New Missouri DOC head Anne Precythe transfers warden and two top officials at KC prison

Warden Lilly Angelo and her two top officials at the Kansas City Reentry Center, one of the state’s minimum-security prisons, have been transferred as part of a shakeup, according to a letter emailed to employees Friday from the director of the Missouri Department of Corrections.

Two positions, the warden and one deputy warden, will be filled by two retired wardens, according to the letter, which was obtained by The Pitch.

Both retired wardens were still working for the DOC in part-time positions and will assume their new jobs today, a DOC spokesman tells The Pitch.

Kansas City prison officials have been under scrutiny because of a number of discrimination lawsuits that have resulted in large payouts to victims, including an almost $2 million jury award in January 2016.

The staffing shift at the Kansas City prison comes one week after The Pitch published a story based on information contained in a report that the DOC had tried to keep secret. The report discussed an internal investigation by Ann Molloy, a Kansas City lawyer hired by the DOC to investigate allegations that guards had threatened the life of another guard, who testified in a discrimination lawsuit. The report detailed how guards used extremely vulgar and harsh sexist and racist terms to describe female bodies and sex acts.

DOC Director Anne L. Precythe’s letter didn’t explain why Angelo and her two deputies were being transferred, and DOC officials have refused to comment.

But several current and former employees who have contacted The Pitch express anger that the officials were transferred to similar jobs and do not appear to have received any punishment.

“I’m not sure how this is considered discipline,” says one prison guard, who asked not to be identified for fear of retaliation.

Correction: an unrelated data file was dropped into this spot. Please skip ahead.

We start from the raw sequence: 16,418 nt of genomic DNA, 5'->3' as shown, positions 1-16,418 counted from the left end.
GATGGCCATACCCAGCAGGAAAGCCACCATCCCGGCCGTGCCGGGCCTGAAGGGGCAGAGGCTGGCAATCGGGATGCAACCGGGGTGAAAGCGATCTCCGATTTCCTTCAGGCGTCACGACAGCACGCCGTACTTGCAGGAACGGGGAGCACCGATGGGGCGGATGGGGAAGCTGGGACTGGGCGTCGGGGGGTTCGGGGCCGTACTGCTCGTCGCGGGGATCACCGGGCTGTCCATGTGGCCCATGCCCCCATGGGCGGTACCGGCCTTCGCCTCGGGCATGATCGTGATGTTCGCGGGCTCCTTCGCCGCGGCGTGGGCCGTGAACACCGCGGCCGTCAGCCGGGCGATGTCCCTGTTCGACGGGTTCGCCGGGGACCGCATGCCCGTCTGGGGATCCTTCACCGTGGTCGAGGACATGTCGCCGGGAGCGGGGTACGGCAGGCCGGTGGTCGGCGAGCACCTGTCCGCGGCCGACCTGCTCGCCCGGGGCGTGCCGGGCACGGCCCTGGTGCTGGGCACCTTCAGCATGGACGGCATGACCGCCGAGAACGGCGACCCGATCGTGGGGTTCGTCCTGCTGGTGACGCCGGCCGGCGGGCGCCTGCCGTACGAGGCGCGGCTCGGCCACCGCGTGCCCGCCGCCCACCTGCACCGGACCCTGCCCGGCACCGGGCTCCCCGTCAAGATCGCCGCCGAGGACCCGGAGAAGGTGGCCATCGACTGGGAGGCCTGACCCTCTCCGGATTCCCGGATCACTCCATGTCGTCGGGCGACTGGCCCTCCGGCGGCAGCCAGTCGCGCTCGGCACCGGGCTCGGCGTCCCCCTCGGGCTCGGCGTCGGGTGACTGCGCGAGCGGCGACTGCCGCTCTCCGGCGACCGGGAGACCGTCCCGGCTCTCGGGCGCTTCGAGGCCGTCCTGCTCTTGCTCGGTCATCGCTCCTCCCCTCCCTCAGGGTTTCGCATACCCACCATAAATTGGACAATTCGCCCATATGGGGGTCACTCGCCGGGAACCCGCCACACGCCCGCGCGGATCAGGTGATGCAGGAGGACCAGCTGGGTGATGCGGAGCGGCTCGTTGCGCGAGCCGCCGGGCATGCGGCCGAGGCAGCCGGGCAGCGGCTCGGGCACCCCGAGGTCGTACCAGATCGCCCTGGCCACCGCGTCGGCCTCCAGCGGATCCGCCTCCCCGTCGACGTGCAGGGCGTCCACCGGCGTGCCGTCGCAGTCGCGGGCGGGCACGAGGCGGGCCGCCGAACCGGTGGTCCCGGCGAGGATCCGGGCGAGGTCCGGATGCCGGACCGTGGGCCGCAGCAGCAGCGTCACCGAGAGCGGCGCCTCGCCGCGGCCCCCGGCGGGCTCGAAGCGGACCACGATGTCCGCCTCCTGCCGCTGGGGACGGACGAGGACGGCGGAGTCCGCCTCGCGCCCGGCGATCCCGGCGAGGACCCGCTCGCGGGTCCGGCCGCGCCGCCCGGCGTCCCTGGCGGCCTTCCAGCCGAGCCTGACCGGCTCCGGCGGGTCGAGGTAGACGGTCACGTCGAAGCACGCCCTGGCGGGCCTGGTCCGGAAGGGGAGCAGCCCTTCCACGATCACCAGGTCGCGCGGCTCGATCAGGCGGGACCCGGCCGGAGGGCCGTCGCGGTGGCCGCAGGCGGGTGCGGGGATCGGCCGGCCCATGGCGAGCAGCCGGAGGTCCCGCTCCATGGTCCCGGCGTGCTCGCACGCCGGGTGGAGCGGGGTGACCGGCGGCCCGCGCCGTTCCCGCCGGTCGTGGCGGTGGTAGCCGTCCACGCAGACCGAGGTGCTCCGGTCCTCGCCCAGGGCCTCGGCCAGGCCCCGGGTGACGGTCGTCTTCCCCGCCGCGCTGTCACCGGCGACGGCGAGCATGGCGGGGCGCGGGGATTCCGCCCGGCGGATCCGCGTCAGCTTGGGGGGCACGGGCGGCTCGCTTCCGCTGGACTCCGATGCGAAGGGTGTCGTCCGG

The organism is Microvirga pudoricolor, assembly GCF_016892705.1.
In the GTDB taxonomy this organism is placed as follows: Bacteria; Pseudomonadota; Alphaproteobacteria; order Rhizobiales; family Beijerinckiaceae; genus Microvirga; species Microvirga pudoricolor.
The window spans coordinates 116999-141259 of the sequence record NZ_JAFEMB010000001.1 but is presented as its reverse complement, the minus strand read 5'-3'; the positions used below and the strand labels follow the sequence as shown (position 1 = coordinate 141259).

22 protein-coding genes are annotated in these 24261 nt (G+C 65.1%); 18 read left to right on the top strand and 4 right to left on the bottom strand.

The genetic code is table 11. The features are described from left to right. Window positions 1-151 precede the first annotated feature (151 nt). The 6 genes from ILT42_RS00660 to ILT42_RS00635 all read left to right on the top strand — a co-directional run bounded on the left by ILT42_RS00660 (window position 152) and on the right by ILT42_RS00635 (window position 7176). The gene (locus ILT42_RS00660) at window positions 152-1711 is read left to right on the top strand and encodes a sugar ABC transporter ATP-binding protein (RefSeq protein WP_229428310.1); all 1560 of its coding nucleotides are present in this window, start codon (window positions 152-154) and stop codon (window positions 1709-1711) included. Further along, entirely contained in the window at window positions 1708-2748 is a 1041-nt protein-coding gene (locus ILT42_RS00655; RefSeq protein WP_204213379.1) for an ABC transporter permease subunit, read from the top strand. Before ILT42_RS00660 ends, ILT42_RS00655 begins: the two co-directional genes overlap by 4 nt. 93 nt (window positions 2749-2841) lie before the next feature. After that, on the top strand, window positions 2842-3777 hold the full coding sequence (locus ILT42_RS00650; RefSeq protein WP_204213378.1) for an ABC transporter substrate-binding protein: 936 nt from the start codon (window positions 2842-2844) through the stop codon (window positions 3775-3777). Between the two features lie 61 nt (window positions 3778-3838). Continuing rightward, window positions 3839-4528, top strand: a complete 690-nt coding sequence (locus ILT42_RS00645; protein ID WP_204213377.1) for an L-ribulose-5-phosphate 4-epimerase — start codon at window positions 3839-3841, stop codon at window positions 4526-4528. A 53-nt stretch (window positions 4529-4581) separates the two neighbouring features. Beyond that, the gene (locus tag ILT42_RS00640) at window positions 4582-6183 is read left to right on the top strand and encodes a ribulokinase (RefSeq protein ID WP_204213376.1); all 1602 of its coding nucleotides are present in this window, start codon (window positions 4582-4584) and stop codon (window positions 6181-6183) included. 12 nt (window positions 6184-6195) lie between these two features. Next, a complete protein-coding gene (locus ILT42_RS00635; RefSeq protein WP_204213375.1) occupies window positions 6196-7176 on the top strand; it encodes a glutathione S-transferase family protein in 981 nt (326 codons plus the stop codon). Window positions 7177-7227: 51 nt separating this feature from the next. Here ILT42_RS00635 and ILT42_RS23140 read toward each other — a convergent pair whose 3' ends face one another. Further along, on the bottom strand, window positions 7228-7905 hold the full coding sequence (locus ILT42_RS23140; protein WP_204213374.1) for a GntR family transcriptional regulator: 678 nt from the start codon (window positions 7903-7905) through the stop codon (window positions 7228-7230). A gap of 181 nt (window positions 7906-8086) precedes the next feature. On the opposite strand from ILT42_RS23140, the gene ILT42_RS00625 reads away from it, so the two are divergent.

Tina Gallago, who has been on administrative leave for more than a year after her life was threatened twice for being a witness in a discrimination trial, says the DOC is shuffling people to satisfy the legislative committee that is investigating the department. She and others call it a coverup.

“This is how they maneuver,” Gallago says. “This is pretty normal. They don’t get rid of the bad people. But they don’t have any trouble getting rid of corrections officers. Then they wonder why they get all these lawsuits.”

In November, The Pitch published a story that detailed how employees had faced discrimination, harassment and retaliation from supervisors and colleagues; the state had subsequently paid millions of dollars over the past five years to the victims.

Gov. Eric Greitens called the prison system broken, and a legislative subcommittee is conducting an investigation and holding hearings.

Greitens in January replaced George Lombardi, who had headed the department for eight years, with Precythe, who was head of probation and parole in North Carolina.

Second-in-command David Dormire, who also was under fire, announced recently that his last day would be April 1.

Last week Dormire testified at a hearing that the DOC had been slow to respond to the discrimination lawsuits because it is a bureaucracy, according to a story in The St. Louis Post-Dispatch.

Also last week, in a Senate hearing, Missouri Attorney General Josh Hawley estimated that payouts for additional lawsuits could be as high as $28 million, the news report said. Hawley didn’t specify how much of that involved DOC lawsuits, but the agency is facing more than 30 such cases, according to state records.

In Precythe’s letter to employees last week, she wrote that Warden Angelo,who is paid $52,000 a year, would become the district administrator for “District 4B” on March 13. Angelo replaces Karla Glasgow-Cobb. DOC officials did not say what position, if any, Glasgow-Cobb would have.